CAMPAIGNS: Product Launch - Saving the media from tech-babble

Client: Digital Fountain, Inc. (Fremont, CA)

PR Team: A&R Partners (San Mateo, CA)

Campaign: Launch of Digital Fountain: "Turning Arcane Theory Into

Investor Thrill"

Time Frame: December 2000 - April 2001

Budget: $140,000



After seeing so many companies and supposed visionaries drown in an

ocean of nonsensical business plans, the media has become increasingly

reluctant to devote precious column inches to upstart companies -

especially those still trying to figure out how to turn a profit.

"There's an attitude of 'everybody says they have a great new technology

- what makes you different?'" notes Jonathan Bass, SAE at San Mateo,

CA-based tech specialists A&R Partners.



Into this hostile climate came Digital Fountain, a company that claims

to have developed the most efficient way to simultaneously deliver rich

content (audio/video files, streaming media, or large applications) to a

sizeable audience. The company's cofounders and marketers were convinced

that the technology was worth shouting about. The challenge was to

convince the media to do the shouting for them. To this end, Digital

Fountain's marketing comms manager Shelli White called on A&R to turn up

the volume.



Strategy



A&R staffers had two preliminary goals for the launch: explaining to a

lay audience and the trade/business media exactly what Digital Fountain

does, and trying to understand the technology themselves. "We wanted to

avoid the technology rat hole," White explains. "It's not easy to

explain our technology without getting into physics and code

theory."



Tactics



Choosing the actual launch date proved even trickier, especially since

all visibility efforts would revolve around the debut of the new

technology.



"With a Version 1.0 product, it's very difficult to say, 'This is when

we'll be ready,'" White notes. To capitalize on the hype surrounding the

annual National Association of Broadcasters "convergence marketplace"

trade show, Digital Fountain decided to launch on April 16, a week

before the event's late-April start. "It gave us time to get everything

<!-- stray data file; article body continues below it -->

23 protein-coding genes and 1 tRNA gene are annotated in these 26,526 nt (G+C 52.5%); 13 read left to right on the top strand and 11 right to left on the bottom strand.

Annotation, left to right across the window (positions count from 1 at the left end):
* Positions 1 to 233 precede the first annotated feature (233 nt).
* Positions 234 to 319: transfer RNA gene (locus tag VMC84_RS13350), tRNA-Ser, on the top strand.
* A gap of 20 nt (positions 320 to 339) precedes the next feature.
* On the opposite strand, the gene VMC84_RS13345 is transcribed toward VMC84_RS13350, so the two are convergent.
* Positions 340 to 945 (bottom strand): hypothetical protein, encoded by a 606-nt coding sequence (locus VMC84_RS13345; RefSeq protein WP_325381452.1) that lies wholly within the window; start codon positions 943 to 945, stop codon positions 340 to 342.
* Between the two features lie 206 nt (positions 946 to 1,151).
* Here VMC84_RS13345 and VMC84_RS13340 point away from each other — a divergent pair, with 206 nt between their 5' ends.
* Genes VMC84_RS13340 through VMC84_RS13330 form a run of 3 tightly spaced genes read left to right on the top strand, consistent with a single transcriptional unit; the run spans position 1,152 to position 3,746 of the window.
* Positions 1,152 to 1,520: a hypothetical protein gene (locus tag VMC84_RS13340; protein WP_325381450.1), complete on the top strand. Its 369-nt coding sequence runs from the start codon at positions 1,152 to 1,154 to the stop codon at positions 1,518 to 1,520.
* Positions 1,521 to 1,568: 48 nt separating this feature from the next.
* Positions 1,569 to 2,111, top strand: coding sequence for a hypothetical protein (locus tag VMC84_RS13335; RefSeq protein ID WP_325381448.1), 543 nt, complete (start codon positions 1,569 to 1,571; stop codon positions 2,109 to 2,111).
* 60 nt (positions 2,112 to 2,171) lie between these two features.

in order," Bass explains. "If we had launched at the show, we might have

gotten lost in all the noise."



The campaign eschewed gimmicks and events in favor of good old-fashioned

media relations. ("I wish I could say it was more creative," White

jokes.) Given the fairly extensive lead time, A&R was able to coordinate

three separate press tours to educate the press. This allowed the firm

to test-drive its messaging and obtain feedback well in advance of the

launch.



A&R also tried to develop distinctive pitches for each audience. For the

broadcast trade media, the firm waxed futuristic about how the company's

technology would help enable interactive TV. Straight tech trades

(InfoWorld, eWeek) were fed details about specific product features,

while business titles were pitched about the differences between Digital

Fountain and its competitors.



Results



The company's technology struck a chord with both the trade and business

press. Forbes ran a two-page spread in its April 16 issue with a picture

of Digital Fountain's cofounders and a chart explaining the technology,

while outlets ranging from The New York Times to Interactive Week to EE

Times (a trade publication for engineers) wrote about the company in the

days preceding the launch.



"I felt like some reporters chose to infuse their own skepticism into

the articles," Bass admits. "But overall, we couldn't have been

happier." White feels that the media was truly sold on the uniqueness of

Digital Fountain's mission: "In this type of economic climate, the media

pretty much has to stick to the financial-viability angle. But

excitement about the technology came through as well."



Future



According to White, Digital Fountain will still work with A&R, though

nothing specific is in place now. "We need them to help us keep pushing

through in this crazy market," she says.



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